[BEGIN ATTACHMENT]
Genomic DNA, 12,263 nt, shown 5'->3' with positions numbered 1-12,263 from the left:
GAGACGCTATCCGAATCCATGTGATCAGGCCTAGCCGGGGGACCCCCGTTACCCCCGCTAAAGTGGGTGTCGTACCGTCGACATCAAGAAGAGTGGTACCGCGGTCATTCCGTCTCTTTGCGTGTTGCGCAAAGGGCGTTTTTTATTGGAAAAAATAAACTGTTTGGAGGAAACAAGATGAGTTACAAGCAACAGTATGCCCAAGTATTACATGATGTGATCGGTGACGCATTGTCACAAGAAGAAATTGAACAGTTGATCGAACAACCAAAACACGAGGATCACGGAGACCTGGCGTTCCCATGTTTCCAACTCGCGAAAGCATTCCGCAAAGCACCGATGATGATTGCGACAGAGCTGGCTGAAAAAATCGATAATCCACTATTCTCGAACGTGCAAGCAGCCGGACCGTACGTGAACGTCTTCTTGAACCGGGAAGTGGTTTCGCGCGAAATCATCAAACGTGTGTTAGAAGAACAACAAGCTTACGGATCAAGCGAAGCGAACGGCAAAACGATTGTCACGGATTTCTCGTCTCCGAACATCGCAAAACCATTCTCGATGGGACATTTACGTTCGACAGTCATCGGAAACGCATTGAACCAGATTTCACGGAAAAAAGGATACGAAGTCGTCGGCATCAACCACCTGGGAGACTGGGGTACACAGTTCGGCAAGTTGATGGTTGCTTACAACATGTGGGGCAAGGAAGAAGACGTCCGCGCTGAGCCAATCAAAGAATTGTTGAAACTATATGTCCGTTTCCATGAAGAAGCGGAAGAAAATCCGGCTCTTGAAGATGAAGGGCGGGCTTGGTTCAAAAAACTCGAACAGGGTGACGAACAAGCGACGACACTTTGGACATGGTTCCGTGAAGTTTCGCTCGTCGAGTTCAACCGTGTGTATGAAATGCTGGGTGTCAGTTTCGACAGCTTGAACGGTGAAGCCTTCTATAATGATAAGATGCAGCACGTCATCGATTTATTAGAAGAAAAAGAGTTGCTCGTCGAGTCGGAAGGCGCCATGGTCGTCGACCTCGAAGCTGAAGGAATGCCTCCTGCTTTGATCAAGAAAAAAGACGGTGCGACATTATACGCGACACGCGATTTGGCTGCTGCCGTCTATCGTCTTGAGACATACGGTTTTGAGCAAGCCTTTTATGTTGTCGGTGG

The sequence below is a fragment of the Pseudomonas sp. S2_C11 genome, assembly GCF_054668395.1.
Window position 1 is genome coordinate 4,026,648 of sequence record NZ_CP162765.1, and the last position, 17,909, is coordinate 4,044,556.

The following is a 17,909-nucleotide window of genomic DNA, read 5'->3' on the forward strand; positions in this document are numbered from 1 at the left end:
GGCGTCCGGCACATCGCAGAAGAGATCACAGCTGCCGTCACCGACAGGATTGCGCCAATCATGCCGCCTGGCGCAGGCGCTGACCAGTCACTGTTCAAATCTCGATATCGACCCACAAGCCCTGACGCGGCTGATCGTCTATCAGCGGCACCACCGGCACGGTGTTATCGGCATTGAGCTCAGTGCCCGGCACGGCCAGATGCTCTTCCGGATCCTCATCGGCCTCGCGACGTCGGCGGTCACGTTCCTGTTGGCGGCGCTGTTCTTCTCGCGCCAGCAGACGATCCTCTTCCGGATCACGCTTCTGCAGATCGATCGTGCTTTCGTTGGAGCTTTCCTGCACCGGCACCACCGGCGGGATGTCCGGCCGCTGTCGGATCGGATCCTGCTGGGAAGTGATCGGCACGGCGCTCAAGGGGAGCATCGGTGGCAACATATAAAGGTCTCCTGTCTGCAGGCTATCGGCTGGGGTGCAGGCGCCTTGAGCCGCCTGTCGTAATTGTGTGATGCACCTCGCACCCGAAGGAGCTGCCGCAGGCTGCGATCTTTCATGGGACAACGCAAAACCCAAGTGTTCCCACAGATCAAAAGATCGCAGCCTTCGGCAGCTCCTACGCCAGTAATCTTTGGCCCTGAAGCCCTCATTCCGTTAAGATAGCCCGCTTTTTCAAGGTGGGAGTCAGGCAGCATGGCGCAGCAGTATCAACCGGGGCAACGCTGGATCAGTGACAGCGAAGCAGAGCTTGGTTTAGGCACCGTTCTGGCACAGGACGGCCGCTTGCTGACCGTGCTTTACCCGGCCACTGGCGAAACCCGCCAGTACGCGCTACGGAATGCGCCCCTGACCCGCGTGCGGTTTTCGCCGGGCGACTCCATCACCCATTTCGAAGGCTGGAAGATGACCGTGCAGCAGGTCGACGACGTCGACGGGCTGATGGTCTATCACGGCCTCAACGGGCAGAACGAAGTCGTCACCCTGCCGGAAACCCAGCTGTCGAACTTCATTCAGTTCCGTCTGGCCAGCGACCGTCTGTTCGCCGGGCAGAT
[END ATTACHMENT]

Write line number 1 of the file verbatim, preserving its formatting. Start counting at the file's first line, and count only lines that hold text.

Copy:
Genomic DNA, 12,263 nt, shown 5'->3' with positions numbered 1-12,263 from the left: